If you’ve ever scolded your child upon learning he or she was a victim of bullying, you made a horrible mistake as a parent.

Parents should never show anger or scorn towards their child upon learning that he or she is the victim of a bully. Nevertheless, there are parents who blame the victim of bullying.

“Many parents think that bullying is just a rite of passage, or that their child is to blame,” says Carleen Wray, executive director of Students Against Violence Everywhere (SAVE), which equips youth with information to take action to prevent and solve bullying issues.

This reminds me of a woman I babysat for when I was 15. When I arrived for the babysitting appointment (the boys were about 11 and 8), the mother was fiercely scolding the older boy. I thought he’d done something really bad to deserve the tongue lashing.

She then informed me that some kid was harassing her son at school. How can any parent scold their child who’s a victim of bullying?

This mother was just downright mean. I must add that she was always very nice to me, and in my “employee” position and 15-year-old mind, I did not know how to challenge her about her highly inappropriate behavior.

I just accepted it. Sometime after the boys’ parents left, the bully came over to the house: a slightly older, obese kid, asking for the 11-year-old. I told him to go home and he left.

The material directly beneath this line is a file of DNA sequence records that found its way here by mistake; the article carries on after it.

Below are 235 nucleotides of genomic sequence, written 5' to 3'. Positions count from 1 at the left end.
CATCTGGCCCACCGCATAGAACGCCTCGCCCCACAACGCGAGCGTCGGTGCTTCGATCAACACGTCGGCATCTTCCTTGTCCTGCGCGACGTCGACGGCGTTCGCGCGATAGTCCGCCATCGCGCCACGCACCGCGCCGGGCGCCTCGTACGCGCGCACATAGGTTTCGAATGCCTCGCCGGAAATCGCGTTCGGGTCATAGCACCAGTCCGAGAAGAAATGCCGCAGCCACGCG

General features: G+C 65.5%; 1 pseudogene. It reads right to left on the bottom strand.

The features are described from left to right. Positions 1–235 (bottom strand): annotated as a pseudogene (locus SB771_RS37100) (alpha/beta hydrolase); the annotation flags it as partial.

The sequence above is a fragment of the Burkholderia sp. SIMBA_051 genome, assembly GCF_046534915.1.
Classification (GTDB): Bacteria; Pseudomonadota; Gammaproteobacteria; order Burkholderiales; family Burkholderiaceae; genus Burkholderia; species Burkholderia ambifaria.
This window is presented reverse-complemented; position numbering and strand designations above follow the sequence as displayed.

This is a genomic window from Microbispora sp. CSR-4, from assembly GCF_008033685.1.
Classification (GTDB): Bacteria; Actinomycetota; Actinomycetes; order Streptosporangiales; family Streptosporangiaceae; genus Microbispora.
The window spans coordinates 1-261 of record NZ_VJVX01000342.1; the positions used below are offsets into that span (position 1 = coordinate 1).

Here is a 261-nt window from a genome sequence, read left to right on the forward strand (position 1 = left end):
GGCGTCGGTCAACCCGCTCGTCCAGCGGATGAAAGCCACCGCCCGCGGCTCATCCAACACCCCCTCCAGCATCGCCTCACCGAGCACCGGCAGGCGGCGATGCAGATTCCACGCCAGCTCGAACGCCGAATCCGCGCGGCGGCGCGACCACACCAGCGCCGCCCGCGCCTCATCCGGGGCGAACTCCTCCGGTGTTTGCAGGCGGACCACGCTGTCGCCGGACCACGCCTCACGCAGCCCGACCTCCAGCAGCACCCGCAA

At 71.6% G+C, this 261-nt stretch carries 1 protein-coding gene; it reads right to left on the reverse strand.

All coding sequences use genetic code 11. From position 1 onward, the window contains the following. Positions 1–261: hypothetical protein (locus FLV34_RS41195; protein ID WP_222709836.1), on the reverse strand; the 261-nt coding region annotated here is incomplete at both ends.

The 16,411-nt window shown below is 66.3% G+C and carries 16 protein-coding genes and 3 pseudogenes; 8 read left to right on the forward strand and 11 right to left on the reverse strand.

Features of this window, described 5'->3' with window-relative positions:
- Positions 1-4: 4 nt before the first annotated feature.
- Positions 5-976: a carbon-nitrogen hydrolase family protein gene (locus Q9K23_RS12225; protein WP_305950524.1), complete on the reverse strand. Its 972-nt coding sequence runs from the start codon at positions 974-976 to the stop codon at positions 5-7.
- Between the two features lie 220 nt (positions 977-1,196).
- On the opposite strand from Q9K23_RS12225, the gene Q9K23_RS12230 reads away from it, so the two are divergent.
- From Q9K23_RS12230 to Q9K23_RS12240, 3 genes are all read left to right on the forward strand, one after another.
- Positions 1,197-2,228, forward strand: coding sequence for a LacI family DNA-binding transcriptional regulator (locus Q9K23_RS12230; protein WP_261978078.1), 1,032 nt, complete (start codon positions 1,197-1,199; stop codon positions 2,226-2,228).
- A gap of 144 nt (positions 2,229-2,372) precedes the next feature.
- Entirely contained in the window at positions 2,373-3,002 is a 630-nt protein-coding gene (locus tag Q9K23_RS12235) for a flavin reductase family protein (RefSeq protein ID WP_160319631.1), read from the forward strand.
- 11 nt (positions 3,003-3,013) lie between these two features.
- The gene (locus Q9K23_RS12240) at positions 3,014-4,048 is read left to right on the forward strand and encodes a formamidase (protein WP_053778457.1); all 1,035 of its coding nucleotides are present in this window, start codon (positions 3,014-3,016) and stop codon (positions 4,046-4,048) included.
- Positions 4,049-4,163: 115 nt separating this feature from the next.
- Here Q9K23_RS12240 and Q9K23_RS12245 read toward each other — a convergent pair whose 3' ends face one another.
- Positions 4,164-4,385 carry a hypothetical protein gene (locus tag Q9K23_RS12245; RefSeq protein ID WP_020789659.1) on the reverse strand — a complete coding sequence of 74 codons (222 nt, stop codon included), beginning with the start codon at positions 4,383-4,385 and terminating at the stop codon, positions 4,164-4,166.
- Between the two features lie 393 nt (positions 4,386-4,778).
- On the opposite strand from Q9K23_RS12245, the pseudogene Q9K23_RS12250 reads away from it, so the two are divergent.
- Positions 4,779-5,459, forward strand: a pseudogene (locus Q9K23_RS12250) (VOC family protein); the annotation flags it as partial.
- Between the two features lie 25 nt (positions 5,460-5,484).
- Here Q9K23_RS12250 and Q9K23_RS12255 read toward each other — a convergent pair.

“Parents often do not understand why their child was a victim and assume it must have been his fault,” says Wray.

“They may say he should have had more backbone; he should have stood up to the bully; he shouldn’t be such a book worm or he should act more manly, etc.”

Parents need to understand, says Wray, that bullying is intentional aggressive behavior: There is an aggressor, and there is a VICTIM.

“This is similar to the crime of rape, where the victim is often subjected to blame and judgment and may hear accusatory comments regarding their choice of suggestive clothing or behavior,” explains Wray. “Any student who is bullied is a victim, period.”

If you find yourself reading the riot act to your child because he or she is being bullied, you may want to fast-forward several decades and imagine how eager your child, now grown, would be to assist you in your recovery from total knee replacement surgery.

Will he/she be there for you in YOUR time of need? Do whatever it takes to stop blaming your child for being bullied!

Carleen Wray

Lorra Garrick has been covering medical, fitness and cybersecurity topics for many years, having written thousands of articles for print magazines and websites, including as a ghostwriter. She’s also a former ACE-certified personal trainer.  
Top image: Shutterstock/Mastaco